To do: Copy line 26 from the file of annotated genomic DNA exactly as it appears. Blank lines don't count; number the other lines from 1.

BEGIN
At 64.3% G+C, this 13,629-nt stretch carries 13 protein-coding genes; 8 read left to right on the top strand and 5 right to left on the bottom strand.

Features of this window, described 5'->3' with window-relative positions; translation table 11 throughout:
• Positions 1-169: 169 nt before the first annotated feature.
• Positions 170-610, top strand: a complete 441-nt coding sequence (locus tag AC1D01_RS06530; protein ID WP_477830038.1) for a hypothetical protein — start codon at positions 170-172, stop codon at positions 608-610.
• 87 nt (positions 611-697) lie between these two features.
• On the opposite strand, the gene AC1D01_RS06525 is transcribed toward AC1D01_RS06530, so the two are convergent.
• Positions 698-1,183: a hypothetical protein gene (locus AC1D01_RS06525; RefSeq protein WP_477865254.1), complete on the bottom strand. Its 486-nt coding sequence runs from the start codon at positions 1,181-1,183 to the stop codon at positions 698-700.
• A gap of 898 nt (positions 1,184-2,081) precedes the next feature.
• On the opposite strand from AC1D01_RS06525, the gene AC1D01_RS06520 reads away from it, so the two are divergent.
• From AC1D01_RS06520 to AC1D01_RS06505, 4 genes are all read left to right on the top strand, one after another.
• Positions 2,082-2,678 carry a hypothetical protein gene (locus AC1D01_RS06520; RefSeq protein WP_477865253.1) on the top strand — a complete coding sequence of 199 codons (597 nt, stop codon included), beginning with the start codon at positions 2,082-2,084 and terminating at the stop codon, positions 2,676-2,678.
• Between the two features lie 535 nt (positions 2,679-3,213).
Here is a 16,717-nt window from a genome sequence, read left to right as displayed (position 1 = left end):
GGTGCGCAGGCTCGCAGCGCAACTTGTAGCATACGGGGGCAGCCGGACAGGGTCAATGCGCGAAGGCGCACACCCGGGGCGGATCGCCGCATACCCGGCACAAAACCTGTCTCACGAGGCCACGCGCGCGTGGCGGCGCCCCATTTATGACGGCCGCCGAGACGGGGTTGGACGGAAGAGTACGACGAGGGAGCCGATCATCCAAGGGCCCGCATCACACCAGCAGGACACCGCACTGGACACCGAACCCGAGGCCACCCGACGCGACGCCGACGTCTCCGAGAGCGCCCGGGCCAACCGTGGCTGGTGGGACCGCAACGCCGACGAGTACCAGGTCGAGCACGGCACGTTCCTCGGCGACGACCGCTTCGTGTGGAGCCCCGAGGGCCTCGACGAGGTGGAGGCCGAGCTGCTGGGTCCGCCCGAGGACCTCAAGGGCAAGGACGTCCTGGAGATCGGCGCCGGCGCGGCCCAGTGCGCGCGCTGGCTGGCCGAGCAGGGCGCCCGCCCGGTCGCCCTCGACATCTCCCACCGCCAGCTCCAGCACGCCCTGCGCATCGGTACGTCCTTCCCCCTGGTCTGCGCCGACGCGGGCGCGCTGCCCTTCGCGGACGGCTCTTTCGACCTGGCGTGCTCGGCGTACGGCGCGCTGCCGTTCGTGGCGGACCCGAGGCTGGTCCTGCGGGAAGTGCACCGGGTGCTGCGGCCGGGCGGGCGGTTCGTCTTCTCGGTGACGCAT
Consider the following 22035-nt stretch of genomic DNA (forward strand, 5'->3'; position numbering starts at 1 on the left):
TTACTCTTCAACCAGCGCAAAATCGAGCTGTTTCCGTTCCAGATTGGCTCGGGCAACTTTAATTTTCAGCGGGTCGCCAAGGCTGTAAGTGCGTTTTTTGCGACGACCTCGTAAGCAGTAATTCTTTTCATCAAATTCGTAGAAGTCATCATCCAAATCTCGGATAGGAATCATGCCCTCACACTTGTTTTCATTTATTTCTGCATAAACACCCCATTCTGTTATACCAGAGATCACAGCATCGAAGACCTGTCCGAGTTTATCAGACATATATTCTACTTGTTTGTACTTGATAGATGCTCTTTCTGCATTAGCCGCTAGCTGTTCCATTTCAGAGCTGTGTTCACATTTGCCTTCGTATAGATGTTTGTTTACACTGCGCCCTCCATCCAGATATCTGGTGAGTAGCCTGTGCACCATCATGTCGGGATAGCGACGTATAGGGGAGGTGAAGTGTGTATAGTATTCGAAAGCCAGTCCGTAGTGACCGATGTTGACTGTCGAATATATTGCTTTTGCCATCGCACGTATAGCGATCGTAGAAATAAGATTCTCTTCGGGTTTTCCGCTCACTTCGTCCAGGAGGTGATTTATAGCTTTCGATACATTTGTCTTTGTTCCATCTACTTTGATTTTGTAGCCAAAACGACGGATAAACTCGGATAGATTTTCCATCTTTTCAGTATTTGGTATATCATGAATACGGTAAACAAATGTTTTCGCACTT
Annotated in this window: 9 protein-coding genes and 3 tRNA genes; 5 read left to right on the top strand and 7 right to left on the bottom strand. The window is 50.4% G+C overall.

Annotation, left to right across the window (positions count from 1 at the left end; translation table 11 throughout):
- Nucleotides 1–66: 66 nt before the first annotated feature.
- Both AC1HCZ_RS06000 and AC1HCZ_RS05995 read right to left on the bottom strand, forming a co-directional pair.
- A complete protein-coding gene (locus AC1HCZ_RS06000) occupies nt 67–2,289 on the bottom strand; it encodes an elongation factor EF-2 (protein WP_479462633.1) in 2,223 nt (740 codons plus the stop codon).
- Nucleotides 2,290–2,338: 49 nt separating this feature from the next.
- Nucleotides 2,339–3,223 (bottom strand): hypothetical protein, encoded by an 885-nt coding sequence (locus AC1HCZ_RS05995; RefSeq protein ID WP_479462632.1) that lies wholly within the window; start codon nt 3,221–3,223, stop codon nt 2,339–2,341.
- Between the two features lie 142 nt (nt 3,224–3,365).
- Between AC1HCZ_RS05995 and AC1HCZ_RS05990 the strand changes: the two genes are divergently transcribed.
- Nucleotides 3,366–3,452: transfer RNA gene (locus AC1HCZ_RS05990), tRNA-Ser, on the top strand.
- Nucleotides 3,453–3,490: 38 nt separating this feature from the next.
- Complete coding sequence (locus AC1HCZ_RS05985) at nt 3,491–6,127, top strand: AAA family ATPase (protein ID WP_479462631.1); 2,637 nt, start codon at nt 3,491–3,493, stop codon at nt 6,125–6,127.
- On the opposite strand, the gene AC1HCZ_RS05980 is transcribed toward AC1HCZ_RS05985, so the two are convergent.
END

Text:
- Nucleotides 3,366–3,452: transfer RNA gene (locus AC1HCZ_RS05990), tRNA-Ser, on the top strand.